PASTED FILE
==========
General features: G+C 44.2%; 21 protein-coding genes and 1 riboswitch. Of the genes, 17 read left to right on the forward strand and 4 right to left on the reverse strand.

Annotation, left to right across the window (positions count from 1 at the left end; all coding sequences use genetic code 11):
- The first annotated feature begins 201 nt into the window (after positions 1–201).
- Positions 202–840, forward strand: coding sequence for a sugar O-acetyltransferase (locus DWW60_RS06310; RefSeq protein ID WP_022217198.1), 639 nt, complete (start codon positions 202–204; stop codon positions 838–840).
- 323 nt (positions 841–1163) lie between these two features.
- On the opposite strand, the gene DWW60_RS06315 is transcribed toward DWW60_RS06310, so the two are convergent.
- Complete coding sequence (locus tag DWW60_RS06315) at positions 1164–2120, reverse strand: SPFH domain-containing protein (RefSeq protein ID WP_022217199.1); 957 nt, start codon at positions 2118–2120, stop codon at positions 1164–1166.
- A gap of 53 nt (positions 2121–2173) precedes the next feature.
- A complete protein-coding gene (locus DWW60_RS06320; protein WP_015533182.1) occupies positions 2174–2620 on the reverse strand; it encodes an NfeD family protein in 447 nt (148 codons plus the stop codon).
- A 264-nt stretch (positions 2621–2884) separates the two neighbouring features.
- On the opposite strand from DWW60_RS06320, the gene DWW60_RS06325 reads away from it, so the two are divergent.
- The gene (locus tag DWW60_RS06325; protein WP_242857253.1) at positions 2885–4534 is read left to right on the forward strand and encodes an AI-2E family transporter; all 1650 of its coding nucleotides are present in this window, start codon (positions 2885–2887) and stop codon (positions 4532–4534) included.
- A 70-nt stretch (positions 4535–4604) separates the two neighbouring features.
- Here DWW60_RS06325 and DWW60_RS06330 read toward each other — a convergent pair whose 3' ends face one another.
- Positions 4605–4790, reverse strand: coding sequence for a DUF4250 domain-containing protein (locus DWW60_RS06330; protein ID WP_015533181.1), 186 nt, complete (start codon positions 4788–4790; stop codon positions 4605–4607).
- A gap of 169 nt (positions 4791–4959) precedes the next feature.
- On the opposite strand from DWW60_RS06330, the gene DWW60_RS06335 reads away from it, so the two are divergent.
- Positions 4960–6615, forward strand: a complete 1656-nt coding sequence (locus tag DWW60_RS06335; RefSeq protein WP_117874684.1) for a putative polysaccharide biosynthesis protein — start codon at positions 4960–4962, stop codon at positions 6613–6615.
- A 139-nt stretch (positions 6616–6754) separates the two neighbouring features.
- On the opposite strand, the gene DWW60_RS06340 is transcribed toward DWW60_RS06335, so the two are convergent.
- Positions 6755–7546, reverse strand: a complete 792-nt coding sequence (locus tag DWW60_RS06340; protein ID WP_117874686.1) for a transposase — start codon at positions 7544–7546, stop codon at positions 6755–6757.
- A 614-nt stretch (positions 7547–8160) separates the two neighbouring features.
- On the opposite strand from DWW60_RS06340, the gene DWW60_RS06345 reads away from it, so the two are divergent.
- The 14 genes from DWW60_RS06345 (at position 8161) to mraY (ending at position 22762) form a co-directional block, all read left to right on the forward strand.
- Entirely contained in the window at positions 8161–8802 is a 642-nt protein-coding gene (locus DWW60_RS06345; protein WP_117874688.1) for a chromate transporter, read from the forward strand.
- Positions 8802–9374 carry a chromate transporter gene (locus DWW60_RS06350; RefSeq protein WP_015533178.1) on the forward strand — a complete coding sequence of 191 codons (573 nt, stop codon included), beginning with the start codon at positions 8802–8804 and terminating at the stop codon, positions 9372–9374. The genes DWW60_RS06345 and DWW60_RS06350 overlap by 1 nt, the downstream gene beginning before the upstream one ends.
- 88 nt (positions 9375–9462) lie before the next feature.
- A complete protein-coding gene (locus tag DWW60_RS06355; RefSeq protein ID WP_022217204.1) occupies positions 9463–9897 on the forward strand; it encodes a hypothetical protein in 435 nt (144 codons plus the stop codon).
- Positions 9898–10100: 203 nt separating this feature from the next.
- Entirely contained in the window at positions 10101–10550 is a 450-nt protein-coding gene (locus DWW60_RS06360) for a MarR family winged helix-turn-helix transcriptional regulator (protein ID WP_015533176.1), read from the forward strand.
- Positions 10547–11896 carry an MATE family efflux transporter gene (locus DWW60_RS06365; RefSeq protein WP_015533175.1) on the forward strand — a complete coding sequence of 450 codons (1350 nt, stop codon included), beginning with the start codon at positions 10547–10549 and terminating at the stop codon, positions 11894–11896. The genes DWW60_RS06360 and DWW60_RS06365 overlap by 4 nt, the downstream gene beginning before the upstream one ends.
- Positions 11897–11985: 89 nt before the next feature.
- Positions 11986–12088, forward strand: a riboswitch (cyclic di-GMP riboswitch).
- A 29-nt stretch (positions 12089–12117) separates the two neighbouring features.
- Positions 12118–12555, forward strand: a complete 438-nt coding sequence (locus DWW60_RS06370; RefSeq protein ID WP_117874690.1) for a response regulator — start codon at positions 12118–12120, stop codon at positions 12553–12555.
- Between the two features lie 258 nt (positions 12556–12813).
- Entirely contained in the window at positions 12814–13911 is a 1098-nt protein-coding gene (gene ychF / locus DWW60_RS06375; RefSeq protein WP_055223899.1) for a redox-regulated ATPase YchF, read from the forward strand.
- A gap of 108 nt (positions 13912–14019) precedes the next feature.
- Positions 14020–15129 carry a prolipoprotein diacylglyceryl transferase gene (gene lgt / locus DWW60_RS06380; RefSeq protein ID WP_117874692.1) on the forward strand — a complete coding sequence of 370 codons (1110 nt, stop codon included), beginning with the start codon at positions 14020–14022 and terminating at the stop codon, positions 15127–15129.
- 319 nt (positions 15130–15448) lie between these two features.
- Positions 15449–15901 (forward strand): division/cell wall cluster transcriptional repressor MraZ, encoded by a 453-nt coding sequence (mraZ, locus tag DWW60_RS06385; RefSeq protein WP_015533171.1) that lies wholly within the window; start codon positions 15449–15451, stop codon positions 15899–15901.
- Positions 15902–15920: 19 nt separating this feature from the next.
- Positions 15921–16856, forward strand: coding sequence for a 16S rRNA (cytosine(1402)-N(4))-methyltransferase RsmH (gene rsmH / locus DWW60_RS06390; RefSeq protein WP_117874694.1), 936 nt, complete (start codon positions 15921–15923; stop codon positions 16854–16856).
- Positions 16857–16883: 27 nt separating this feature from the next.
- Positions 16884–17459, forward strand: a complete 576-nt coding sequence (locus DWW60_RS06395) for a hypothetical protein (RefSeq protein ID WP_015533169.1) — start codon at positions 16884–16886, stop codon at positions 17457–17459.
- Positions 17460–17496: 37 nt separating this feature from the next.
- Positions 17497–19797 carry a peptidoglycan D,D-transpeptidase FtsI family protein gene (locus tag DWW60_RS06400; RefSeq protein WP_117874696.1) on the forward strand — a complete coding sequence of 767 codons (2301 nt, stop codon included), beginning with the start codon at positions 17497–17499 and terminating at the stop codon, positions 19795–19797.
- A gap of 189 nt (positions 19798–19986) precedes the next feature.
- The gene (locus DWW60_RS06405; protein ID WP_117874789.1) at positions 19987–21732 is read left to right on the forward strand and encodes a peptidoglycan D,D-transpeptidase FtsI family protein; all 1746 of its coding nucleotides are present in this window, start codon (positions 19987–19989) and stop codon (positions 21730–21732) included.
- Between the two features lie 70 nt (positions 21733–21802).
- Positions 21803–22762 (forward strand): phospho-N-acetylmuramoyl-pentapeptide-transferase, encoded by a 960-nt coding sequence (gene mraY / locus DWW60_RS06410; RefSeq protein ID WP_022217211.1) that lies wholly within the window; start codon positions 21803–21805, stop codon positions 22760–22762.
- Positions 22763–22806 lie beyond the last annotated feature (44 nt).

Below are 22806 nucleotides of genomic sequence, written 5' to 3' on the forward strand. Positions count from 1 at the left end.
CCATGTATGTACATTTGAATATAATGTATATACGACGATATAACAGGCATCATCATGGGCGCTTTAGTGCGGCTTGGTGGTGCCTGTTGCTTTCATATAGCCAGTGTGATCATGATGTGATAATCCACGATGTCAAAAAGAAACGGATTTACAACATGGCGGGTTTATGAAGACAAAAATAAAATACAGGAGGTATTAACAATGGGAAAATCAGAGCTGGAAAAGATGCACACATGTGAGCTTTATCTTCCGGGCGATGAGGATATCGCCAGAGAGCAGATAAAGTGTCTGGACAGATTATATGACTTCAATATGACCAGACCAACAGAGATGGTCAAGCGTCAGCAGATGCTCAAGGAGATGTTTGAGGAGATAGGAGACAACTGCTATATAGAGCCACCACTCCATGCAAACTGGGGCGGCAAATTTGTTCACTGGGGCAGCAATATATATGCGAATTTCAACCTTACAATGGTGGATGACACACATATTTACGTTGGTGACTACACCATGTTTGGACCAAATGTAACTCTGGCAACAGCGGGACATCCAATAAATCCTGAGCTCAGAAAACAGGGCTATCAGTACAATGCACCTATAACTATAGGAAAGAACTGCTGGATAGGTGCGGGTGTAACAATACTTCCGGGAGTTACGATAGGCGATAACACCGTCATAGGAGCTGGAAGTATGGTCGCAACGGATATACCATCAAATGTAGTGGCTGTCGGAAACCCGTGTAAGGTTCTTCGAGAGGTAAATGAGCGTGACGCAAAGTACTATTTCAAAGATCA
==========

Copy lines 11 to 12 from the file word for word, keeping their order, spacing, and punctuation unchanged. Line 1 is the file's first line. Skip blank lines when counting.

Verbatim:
- On the opposite strand from DWW60_RS06320, the gene DWW60_RS06325 reads away from it, so the two are divergent.
- The gene (locus tag DWW60_RS06325; protein WP_242857253.1) at positions 2885–4534 is read left to right on the forward strand and encodes an AI-2E family transporter; all 1650 of its coding nucleotides are present in this window, start codon (positions 2885–2887) and stop codon (positions 4532–4534) included.